Take a Closer Look: Online Art Appreciation Courses 2024

Take part in these very special online courses – wherever you are.

Scheduled for winter, spring and autumn, these 8-week evening courses are the perfect way to learn more about art. Discover little-known works from the Gallery’s collection, get to know old favourites in more depth, and explore other great collections of the world with our expert art historians and guest speakers.  

Each course will take place online using Zoom webinar and will include time for a question and answer session where you can put your questions and comments to the facilitators.

Not available every week? Each session will be recorded and made available to participants for two weeks afterwards to allow you to catch up, or watch again. Each session will be closed captioned live. 

Each course has a 1 week break in the middle. See exact dates below.

Upcoming courses:

Spring 2024: European Masters of the Baroque

19 March to 14 May

Join Dr Audrey Nicholls to learn more about the defining characteristics of Baroque art as well as the main historical, political, and socio-economic environment of the era. The evolution of art from the classical style of the Renaissance to the dramatic, emotional and exuberant Baroque style took place against a background of counter-reformation and the rise of the wealthy merchant class in Europe in the 17th and 18th centuries. This exciting – and sometimes shocking – style spread through Europe as tastes evolved. Beginning in Bologna and moving through Rome, Naples, Flanders, Spain, France and the Dutch Republic, this course will focus on the Baroque movement in Europe and its main protagonists, such as Caravaggio, Velazquez, Poussin, Rembrandt and Vermeer. Artworks from the National Gallery of Ireland’s collection will be discussed, as well as key works from collections worldwide.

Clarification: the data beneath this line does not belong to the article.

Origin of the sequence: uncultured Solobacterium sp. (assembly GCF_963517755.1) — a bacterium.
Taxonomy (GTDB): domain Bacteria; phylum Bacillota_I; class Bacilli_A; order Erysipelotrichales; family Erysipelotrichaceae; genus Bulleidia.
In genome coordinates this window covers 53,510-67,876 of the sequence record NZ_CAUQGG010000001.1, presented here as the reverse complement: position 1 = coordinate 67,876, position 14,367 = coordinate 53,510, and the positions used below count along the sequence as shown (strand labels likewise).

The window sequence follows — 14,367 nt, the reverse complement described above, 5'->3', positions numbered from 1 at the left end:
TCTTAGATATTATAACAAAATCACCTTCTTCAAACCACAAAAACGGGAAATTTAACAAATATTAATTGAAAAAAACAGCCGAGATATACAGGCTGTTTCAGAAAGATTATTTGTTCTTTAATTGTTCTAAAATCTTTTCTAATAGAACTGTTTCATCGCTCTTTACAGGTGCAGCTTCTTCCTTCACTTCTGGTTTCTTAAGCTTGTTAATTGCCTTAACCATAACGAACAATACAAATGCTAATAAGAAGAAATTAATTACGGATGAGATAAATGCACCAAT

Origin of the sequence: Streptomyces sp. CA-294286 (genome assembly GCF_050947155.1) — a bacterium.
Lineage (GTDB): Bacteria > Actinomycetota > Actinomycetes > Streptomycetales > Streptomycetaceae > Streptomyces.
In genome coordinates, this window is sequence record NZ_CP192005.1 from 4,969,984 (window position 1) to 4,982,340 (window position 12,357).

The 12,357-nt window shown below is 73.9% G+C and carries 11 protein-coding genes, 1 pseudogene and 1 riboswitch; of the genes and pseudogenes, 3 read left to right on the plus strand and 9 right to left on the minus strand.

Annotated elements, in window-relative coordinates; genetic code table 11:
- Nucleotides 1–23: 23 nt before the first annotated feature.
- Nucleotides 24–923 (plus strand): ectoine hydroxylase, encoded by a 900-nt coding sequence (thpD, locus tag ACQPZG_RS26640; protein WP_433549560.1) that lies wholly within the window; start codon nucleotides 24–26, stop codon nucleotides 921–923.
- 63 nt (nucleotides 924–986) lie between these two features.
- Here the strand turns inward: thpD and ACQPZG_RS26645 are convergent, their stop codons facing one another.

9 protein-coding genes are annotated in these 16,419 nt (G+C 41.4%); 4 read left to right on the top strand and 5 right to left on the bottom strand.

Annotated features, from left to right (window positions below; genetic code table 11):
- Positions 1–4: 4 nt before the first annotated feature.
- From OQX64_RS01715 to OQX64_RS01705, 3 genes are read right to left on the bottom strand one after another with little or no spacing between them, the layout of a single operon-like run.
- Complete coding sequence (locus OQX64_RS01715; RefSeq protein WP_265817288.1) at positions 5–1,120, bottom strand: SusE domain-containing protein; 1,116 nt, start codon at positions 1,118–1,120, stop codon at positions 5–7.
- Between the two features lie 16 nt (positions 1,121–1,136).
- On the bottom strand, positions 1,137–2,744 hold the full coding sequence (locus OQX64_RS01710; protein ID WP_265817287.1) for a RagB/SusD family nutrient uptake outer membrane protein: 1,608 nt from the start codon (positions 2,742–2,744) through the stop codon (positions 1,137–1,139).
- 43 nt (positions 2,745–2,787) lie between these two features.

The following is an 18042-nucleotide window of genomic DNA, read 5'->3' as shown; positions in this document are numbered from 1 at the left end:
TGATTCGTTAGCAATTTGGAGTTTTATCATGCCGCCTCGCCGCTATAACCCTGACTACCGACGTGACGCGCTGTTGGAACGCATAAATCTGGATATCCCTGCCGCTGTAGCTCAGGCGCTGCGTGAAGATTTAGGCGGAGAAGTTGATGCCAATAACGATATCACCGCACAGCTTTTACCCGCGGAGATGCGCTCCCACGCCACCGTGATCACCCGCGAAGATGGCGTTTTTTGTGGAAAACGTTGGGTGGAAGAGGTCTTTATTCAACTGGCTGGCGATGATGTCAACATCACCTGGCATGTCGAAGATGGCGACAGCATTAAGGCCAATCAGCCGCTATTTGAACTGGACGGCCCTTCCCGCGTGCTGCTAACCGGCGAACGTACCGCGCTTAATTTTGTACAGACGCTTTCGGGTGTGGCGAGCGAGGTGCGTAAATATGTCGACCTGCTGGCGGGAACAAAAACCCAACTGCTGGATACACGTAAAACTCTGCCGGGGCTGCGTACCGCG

This course has already started, but you can sign up until 3 April and catch-up on the first session! Contact Joanne Drum on +353 (0)1 663 3505 for more information.

Course dates:

  • Tuesdays, 6pm – 7.15pm
  • Course runs from 19 March - 14 May 2024 
  • Class held on: 19, 26 March; 2, 9, 16, 23, 30 April; 7, 14 May – note there is a break on 2 April)

Outline of Sessions 

Week 1: 19 March | Introduction: The Shock of the New 
After the symmetry and harmony of Renaissance art, and the short-lived and often difficult to interpret Mannerist style of art, Baroque art burst onto the art scene in Italy. We will look at this dramatic new departure and explore why it came about and the new ideals and characteristics that informed it. 

Week 2: 26 March | With guest speaker Dr Aoife Brady
This week, we are in conversation with Dr Aoife Brady Curator of Spanish and Italian Art in the National Gallery of Ireland, where we delve into the world of Caravaggio and his illustrious followers, the Caravaggisti. Our exploration will bring us face-to-face with The Taking of Christ, Caravaggio’s masterpiece of chiaroscuro and emotion. Dr Brady provides insightful commentary on the curatorial considerations that shape the presentation of these artworks, illuminating the dynamic relationships and dialogues created between them within the gallery space.